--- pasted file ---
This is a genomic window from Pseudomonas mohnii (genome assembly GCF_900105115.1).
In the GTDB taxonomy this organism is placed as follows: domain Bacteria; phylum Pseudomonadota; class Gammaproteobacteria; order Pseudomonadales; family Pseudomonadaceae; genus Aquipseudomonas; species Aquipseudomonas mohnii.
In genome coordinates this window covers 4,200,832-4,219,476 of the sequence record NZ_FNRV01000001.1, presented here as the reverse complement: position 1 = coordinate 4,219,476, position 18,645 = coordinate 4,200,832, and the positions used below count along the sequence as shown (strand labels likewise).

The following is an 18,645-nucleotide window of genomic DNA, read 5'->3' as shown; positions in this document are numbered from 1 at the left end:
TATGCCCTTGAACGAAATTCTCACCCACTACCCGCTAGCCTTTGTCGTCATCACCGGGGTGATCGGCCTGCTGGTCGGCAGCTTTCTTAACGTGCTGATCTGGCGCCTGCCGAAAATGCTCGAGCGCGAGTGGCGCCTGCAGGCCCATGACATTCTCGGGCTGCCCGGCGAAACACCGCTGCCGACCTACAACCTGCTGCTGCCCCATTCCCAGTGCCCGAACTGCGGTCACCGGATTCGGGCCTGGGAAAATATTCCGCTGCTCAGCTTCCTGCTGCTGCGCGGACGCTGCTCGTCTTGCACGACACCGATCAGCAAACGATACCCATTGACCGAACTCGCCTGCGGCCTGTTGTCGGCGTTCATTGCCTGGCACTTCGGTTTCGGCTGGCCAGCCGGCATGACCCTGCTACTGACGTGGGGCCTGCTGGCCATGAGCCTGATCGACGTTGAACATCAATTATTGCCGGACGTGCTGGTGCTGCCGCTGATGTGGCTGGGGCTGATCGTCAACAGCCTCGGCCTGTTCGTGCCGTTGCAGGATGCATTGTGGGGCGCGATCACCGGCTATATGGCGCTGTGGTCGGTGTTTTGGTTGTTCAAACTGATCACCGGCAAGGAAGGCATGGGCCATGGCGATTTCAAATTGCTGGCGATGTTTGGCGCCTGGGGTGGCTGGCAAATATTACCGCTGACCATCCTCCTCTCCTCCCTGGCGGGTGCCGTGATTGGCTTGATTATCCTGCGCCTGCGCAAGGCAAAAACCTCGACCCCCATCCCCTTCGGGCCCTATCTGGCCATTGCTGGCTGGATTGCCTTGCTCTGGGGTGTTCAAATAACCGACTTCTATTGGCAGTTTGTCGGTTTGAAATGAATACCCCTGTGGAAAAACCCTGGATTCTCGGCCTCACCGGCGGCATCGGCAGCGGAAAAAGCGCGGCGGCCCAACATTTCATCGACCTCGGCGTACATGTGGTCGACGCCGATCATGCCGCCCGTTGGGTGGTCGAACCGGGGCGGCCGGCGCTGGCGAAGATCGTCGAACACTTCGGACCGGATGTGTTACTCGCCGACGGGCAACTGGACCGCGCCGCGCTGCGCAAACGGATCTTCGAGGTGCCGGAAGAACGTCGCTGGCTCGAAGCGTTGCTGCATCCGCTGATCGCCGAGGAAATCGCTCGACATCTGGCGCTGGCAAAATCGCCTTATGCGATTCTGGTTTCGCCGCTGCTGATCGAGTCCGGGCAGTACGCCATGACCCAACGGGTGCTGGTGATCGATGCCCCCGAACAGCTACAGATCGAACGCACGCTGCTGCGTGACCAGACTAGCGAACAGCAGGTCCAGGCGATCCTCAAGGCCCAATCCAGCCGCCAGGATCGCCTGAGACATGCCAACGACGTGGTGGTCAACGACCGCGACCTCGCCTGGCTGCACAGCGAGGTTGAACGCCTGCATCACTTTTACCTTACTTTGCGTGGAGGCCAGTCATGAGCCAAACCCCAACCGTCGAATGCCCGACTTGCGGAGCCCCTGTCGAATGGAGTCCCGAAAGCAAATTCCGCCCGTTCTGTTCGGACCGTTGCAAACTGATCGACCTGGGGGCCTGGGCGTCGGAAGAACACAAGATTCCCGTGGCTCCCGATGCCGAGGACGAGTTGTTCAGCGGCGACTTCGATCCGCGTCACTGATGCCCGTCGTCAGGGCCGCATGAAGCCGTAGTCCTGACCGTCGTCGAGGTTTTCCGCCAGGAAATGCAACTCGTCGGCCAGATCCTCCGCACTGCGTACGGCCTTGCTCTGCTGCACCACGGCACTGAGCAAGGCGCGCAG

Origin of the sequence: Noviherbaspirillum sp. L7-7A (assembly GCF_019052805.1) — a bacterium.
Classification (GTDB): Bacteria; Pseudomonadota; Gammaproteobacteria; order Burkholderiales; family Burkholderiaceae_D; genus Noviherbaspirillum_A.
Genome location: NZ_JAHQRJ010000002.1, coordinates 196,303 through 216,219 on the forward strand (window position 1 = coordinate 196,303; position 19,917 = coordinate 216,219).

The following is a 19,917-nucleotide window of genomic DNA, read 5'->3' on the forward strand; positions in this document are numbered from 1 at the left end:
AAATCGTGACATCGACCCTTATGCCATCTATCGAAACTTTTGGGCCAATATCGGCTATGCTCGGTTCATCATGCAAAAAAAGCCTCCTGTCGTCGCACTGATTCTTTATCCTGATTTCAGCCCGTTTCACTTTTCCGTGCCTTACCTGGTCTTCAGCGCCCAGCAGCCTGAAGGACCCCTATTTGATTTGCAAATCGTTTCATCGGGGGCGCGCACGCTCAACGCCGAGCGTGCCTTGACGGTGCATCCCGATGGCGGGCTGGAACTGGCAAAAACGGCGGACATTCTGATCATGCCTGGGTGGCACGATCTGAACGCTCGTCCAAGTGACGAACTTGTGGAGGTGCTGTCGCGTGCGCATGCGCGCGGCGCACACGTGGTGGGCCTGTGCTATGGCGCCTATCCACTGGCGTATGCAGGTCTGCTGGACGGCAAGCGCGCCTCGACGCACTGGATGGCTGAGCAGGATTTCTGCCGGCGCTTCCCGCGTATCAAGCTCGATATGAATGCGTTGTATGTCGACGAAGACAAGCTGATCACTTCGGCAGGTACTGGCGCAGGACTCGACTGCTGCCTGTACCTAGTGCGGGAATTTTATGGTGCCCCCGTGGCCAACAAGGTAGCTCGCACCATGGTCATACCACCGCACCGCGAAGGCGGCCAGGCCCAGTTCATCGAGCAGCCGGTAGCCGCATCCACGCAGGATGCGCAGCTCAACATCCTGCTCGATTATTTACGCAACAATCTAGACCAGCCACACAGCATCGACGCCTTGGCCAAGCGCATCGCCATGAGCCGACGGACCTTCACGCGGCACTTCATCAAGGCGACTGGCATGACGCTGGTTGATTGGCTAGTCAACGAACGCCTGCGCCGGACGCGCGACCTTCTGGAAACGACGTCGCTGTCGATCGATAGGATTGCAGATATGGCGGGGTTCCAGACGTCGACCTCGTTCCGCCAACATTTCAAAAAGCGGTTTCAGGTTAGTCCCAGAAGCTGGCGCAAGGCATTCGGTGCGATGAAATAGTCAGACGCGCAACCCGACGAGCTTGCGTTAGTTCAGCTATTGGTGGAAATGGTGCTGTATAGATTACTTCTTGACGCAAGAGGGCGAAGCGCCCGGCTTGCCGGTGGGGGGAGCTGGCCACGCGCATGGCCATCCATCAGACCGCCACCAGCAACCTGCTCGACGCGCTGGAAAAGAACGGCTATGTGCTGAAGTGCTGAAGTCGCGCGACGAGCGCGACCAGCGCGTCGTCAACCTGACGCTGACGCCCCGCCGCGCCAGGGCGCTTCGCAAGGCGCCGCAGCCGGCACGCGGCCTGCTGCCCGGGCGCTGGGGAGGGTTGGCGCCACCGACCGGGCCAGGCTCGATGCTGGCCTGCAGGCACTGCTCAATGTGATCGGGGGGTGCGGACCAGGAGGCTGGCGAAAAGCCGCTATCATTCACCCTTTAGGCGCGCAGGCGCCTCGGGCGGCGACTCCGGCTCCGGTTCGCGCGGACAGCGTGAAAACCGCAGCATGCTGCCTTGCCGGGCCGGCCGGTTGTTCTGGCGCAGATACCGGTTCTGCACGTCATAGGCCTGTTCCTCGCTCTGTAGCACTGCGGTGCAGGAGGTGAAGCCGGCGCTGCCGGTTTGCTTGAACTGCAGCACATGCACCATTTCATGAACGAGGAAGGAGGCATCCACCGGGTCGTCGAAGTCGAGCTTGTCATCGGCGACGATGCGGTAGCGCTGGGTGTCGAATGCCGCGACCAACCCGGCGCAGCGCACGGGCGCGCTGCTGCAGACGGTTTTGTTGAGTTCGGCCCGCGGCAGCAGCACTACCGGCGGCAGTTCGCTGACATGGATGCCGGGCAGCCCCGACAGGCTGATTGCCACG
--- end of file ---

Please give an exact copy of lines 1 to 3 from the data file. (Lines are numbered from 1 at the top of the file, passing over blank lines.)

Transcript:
This is a genomic window from Pseudomonas mohnii (genome assembly GCF_900105115.1).
In the GTDB taxonomy this organism is placed as follows: domain Bacteria; phylum Pseudomonadota; class Gammaproteobacteria; order Pseudomonadales; family Pseudomonadaceae; genus Aquipseudomonas; species Aquipseudomonas mohnii.
In genome coordinates this window covers 4,200,832-4,219,476 of the sequence record NZ_FNRV01000001.1, presented here as the reverse complement: position 1 = coordinate 4,219,476, position 18,645 = coordinate 4,200,832, and the positions used below count along the sequence as shown (strand labels likewise).